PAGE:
The rehearsal constraints that Footnote imposes, alongside hints that prospective work contains marketable ‘coolness’, i.e. ‘club-friendly’, are insufficient for the kind of in-depth exploration that is needed to produce unique or substantial choreographic outcomes. This is doing these young choreographers no favours. Of course they’re all happy for the opportunity, wider recognition, a fee, etc., but they are learning nothing significant about their craft or artistry. Instead, they are forced to become sloppy, to take shortcuts, and to rely on the dancers to quickly manufacture movement, hence the sameness of vocabulary in piece after piece. The only way to compensate for this sameness of movement and performance vocabularies is to introduce gimmicky visual concepts involving costumes and objects, somethingFootnote is becoming consistent with. It’s the only way choreographers can at least guarantee some kind of difference from one another.
The rest of the Footnote proposal document for prospective choreographers covers mundane things such as travel arrangements and fees. Nothing more about artistic objectives or content. Except perhaps a little bit about the availability during the making process of the company’s Artistic Liaison person whose role is not that clear. Is this to do with artistic interaction and support, or simply about pragmatic matters? It doesn’t matter. Two weeks is two weeks. No amount of artistic support of any kind is going to get the work to an acceptable level of completion or complexity to properly showcase an emerging choreographer’s skills and imagination.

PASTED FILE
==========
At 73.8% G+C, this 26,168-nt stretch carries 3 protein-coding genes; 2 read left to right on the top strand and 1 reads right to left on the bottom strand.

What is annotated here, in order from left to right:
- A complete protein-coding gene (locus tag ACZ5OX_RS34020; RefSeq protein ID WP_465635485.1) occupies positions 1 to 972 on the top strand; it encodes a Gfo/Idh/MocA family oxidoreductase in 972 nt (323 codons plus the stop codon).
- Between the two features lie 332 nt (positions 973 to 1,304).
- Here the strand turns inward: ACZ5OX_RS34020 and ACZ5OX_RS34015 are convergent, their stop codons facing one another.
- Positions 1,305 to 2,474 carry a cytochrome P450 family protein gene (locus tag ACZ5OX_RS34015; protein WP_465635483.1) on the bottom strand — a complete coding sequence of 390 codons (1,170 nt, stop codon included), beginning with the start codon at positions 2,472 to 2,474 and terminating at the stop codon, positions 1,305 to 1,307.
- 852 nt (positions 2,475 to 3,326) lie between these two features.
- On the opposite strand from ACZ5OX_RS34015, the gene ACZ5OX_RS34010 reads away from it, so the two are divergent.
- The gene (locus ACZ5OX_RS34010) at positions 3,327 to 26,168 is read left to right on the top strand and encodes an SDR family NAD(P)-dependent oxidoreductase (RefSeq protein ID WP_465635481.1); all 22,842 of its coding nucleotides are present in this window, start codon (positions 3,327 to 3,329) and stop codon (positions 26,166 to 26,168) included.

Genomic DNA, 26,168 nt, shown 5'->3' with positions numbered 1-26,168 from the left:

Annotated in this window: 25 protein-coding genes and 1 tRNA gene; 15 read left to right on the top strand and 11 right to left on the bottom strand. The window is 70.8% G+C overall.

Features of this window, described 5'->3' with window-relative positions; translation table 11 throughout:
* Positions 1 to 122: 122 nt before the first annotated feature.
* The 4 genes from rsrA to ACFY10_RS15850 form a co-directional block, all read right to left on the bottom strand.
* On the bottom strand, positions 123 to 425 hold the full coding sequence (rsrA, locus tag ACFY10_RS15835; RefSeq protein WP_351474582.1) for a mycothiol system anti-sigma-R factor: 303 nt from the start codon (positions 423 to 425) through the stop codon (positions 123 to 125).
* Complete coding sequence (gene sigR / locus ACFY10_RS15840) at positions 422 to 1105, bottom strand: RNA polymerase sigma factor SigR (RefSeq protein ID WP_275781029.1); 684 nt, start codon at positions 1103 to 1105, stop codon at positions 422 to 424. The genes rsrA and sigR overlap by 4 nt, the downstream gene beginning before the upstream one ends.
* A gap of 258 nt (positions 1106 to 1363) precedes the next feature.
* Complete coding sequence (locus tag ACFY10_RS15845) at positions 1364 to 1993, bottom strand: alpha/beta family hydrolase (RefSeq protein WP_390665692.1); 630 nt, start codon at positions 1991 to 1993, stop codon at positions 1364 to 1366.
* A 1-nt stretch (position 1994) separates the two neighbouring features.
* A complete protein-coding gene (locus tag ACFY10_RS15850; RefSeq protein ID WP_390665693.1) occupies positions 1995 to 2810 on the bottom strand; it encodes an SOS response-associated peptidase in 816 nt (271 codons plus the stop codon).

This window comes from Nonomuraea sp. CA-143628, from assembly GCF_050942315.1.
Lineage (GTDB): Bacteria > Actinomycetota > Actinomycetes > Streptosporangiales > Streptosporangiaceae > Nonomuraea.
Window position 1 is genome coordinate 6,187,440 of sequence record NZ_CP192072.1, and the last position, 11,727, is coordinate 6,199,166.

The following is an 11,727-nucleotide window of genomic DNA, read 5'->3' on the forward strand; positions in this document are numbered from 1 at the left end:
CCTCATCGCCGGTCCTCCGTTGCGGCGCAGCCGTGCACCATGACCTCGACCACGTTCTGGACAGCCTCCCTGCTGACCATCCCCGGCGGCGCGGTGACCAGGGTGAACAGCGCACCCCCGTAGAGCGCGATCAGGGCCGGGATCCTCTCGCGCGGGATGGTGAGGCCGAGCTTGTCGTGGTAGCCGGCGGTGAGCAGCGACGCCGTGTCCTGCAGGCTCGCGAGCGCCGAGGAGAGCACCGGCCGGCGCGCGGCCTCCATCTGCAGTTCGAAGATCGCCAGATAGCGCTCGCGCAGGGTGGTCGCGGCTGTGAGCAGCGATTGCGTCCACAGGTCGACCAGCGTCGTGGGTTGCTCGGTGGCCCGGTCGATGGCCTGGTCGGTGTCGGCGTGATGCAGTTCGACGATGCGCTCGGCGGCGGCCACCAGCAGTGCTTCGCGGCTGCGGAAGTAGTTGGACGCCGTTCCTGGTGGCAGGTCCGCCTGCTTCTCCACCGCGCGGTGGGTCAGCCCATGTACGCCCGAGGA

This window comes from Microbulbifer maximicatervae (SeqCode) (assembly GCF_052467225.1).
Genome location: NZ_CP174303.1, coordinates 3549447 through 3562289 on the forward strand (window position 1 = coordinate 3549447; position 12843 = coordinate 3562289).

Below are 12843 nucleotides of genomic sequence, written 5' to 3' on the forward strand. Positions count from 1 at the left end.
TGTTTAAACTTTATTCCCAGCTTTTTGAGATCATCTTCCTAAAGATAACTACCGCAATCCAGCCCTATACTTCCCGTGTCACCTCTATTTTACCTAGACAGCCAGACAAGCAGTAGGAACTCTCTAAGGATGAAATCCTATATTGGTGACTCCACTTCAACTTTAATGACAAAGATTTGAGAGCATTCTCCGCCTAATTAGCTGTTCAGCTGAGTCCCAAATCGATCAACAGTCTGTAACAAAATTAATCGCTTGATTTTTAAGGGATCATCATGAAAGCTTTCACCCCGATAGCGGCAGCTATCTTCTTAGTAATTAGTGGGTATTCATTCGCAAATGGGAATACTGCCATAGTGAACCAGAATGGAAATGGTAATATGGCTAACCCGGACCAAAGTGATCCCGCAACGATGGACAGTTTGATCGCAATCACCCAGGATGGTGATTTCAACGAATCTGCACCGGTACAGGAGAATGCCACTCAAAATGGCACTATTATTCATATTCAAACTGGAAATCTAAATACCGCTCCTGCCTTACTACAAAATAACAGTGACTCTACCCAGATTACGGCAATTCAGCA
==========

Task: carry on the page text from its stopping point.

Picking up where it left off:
So where am I with this Footnote critique? What are my insights? What do I really want to say?
I know no-one likes reading this kind of thing. I hate writing it. Please, can something be done so that no-one has to write like this again. Come on Footnote. Get it together once and for all. I’m a company man. I started one of the first contemporary dance companies in this country. You were around not much after that. You are still going and for that I am very happy. It is so easy for companies to go under if they’re attacked. I don’t want that to happen to Footnote. It’s not my intention here. I just want you to get your act together so you stop being a toy-town outfit and figure out what it takes to have proper artistic vision and a mature foundation to the making of work. Just do it, for God’s sake! It’s time to stop f**ting around! Get proper studios and re-learn how to prioritise your budget for choreographic excellence, at every level.
Creating work for wide public exposure is a limited opportunity for many emerging choreographers, but important for them in terms of growth and, more importantly, feedback. Footnote is providing such opportunity with its support of new or under-exposed dance-making talent. By writing a critical response that targets Footnote, I realise I am denying four worthy choreographers valuable individual feedback, which is something that most of us as artists rarely receive to any substantial degree, but absolutely need.